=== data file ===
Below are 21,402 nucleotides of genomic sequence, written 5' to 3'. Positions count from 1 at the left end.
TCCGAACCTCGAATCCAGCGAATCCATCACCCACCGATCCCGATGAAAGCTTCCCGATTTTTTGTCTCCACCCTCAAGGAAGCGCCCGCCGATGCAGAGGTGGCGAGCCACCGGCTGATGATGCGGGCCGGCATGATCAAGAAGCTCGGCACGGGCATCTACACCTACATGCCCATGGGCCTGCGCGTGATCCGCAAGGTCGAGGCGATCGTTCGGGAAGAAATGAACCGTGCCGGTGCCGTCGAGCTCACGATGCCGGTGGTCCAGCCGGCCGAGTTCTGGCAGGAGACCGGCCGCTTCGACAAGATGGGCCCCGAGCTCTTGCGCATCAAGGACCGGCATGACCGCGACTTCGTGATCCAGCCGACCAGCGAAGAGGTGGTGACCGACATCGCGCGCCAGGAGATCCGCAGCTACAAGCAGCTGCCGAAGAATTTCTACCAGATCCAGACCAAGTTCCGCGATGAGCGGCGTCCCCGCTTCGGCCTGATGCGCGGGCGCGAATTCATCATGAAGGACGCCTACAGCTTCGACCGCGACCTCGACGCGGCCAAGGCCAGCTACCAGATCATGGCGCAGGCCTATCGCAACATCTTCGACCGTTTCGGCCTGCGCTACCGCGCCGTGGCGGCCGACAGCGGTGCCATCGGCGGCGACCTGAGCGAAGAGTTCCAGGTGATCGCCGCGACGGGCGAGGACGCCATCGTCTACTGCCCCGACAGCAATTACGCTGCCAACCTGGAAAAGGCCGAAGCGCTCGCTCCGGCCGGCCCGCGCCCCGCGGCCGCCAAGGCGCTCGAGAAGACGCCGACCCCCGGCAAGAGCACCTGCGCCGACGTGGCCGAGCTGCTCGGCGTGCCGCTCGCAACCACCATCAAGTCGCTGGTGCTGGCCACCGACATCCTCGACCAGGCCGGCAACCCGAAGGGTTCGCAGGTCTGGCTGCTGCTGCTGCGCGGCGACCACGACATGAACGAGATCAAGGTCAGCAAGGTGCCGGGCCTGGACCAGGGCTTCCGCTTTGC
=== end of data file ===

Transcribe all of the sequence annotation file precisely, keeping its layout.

Below are 21,402 nucleotides of genomic sequence, written 5' to 3'. Positions count from 1 at the left end.
TCCGAACCTCGAATCCAGCGAATCCATCACCCACCGATCCCGATGAAAGCTTCCCGATTTTTTGTCTCCACCCTCAAGGAAGCGCCCGCCGATGCAGAGGTGGCGAGCCACCGGCTGATGATGCGGGCCGGCATGATCAAGAAGCTCGGCACGGGCATCTACACCTACATGCCCATGGGCCTGCGCGTGATCCGCAAGGTCGAGGCGATCGTTCGGGAAGAAATGAACCGTGCCGGTGCCGTCGAGCTCACGATGCCGGTGGTCCAGCCGGCCGAGTTCTGGCAGGAGACCGGCCGCTTCGACAAGATGGGCCCCGAGCTCTTGCGCATCAAGGACCGGCATGACCGCGACTTCGTGATCCAGCCGACCAGCGAAGAGGTGGTGACCGACATCGCGCGCCAGGAGATCCGCAGCTACAAGCAGCTGCCGAAGAATTTCTACCAGATCCAGACCAAGTTCCGCGATGAGCGGCGTCCCCGCTTCGGCCTGATGCGCGGGCGCGAATTCATCATGAAGGACGCCTACAGCTTCGACCGCGACCTCGACGCGGCCAAGGCCAGCTACCAGATCATGGCGCAGGCCTATCGCAACATCTTCGACCGTTTCGGCCTGCGCTACCGCGCCGTGGCGGCCGACAGCGGTGCCATCGGCGGCGACCTGAGCGAAGAGTTCCAGGTGATCGCCGCGACGGGCGAGGACGCCATCGTCTACTGCCCCGACAGCAATTACGCTGCCAACCTGGAAAAGGCCGAAGCGCTCGCTCCGGCCGGCCCGCGCCCCGCGGCCGCCAAGGCGCTCGAGAAGACGCCGACCCCCGGCAAGAGCACCTGCGCCGACGTGGCCGAGCTGCTCGGCGTGCCGCTCGCAACCACCATCAAGTCGCTGGTGCTGGCCACCGACATCCTCGACCAGGCCGGCAACCCGAAGGGTTCGCAGGTCTGGCTGCTGCTGCTGCGCGGCGACCACGACATGAACGAGATCAAGGTCAGCAAGGTGCCGGGCCTGGACCAGGGCTTCCGCTTTGC